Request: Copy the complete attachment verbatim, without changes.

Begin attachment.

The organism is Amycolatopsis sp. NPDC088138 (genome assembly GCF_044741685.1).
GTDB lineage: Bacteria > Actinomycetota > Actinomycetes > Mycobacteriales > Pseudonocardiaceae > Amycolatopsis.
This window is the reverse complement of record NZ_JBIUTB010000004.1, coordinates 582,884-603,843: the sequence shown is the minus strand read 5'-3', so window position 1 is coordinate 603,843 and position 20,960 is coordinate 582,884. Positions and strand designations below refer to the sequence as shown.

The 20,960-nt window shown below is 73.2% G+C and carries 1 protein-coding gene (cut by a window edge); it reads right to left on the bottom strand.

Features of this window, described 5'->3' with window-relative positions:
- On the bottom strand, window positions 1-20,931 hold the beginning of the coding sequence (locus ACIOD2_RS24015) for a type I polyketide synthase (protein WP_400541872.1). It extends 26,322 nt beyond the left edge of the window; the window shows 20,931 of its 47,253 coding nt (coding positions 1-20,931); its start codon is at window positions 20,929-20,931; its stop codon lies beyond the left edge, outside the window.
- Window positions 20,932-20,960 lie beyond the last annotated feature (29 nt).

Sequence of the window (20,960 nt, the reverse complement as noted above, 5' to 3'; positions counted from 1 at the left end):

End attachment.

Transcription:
The organism is Amycolatopsis sp. NPDC088138 (genome assembly GCF_044741685.1).
GTDB lineage: Bacteria > Actinomycetota > Actinomycetes > Mycobacteriales > Pseudonocardiaceae > Amycolatopsis.
This window is the reverse complement of record NZ_JBIUTB010000004.1, coordinates 582,884-603,843: the sequence shown is the minus strand read 5'-3', so window position 1 is coordinate 603,843 and position 20,960 is coordinate 582,884. Positions and strand designations below refer to the sequence as shown.

The 20,960-nt window shown below is 73.2% G+C and carries 1 protein-coding gene (cut by a window edge); it reads right to left on the bottom strand.

Features of this window, described 5'->3' with window-relative positions:
- On the bottom strand, window positions 1-20,931 hold the beginning of the coding sequence (locus ACIOD2_RS24015) for a type I polyketide synthase (protein WP_400541872.1). It extends 26,322 nt beyond the left edge of the window; the window shows 20,931 of its 47,253 coding nt (coding positions 1-20,931); its start codon is at window positions 20,929-20,931; its stop codon lies beyond the left edge, outside the window.
- Window positions 20,932-20,960 lie beyond the last annotated feature (29 nt).

Sequence of the window (20,960 nt, the reverse complement as noted above, 5' to 3'; positions counted from 1 at the left end):